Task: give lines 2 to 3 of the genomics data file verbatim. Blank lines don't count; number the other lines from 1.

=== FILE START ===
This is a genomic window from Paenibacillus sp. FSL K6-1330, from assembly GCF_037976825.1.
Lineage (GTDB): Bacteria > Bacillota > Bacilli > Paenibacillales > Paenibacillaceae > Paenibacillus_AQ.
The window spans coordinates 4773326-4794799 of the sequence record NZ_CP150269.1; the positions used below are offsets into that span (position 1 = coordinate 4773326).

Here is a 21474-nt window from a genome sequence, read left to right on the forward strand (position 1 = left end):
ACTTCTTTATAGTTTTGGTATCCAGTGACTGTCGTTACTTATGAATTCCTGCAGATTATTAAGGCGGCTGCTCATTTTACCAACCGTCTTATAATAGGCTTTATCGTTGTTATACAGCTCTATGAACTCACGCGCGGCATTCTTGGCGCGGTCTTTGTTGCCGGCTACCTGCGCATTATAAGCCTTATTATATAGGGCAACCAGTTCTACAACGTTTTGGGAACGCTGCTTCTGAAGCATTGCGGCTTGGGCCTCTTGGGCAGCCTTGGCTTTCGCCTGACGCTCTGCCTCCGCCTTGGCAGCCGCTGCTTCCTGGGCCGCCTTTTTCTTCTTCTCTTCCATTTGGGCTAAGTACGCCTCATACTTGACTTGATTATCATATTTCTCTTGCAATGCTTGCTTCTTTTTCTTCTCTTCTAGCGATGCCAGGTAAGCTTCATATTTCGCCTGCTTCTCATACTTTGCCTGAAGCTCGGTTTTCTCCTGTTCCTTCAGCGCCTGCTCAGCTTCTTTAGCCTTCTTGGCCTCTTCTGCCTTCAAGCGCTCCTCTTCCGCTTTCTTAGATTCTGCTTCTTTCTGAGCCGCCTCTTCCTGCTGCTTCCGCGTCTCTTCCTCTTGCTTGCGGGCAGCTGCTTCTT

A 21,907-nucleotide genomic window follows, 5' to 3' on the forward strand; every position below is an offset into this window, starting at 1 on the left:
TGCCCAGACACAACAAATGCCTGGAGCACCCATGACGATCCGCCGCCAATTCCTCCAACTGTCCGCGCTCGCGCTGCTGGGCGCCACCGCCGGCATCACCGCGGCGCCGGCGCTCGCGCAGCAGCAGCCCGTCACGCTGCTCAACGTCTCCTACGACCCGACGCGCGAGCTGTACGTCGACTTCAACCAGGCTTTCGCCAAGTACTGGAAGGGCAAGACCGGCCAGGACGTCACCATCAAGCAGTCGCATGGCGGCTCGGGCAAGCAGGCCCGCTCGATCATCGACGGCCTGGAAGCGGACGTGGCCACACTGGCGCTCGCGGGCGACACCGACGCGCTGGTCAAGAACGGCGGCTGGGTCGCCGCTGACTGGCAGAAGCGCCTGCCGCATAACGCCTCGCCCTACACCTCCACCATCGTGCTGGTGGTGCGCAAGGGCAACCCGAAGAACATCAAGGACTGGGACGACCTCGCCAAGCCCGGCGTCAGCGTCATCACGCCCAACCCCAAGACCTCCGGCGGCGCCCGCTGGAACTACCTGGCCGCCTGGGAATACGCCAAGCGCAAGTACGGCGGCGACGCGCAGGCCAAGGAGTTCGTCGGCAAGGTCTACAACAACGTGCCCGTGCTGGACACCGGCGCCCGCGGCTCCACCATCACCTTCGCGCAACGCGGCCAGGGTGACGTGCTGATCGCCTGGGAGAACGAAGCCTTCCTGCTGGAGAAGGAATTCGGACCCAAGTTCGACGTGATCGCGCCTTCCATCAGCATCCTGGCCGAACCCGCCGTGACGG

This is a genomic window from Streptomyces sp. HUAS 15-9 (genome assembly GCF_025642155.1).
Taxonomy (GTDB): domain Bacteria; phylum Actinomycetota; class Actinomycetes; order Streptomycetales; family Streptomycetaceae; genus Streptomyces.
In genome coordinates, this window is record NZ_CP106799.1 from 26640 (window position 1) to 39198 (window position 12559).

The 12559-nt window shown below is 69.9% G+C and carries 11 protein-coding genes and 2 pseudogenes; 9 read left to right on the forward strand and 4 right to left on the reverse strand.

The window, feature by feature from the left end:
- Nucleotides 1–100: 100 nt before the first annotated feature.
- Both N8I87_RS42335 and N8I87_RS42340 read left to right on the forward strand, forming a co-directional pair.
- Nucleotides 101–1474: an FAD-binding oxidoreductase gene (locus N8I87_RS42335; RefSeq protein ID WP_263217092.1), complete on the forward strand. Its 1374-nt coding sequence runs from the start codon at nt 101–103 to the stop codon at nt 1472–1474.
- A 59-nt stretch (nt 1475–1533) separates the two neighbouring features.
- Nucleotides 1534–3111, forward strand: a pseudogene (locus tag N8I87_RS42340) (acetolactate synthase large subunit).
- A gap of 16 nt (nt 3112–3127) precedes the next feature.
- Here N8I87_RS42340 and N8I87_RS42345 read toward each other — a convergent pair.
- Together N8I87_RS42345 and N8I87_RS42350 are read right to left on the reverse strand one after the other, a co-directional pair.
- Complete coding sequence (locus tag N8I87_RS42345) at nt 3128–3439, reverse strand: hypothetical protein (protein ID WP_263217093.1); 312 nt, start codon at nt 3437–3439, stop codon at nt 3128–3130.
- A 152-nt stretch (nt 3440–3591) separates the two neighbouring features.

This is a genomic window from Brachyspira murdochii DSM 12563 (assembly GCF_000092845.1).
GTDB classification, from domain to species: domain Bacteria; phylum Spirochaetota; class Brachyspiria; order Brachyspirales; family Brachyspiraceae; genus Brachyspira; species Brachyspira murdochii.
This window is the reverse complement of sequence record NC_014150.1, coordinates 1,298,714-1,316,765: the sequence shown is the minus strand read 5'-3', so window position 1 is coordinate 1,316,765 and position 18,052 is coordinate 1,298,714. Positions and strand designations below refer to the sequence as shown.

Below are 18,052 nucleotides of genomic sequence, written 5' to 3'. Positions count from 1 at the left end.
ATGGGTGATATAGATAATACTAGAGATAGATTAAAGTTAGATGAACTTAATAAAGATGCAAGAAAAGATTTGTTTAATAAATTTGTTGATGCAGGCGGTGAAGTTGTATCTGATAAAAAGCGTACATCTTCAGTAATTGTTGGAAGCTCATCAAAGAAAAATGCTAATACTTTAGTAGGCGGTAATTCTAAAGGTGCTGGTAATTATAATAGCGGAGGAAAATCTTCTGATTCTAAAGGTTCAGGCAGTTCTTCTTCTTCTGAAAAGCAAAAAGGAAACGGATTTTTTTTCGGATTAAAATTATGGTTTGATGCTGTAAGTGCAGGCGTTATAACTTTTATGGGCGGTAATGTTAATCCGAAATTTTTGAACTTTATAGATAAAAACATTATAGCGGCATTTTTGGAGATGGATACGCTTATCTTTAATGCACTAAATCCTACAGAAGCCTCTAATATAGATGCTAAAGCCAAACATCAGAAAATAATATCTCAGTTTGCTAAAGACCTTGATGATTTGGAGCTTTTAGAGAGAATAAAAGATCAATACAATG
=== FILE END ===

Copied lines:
Lineage (GTDB): Bacteria > Bacillota > Bacilli > Paenibacillales > Paenibacillaceae > Paenibacillus_AQ.
The window spans coordinates 4773326-4794799 of the sequence record NZ_CP150269.1; the positions used below are offsets into that span (position 1 = coordinate 4773326).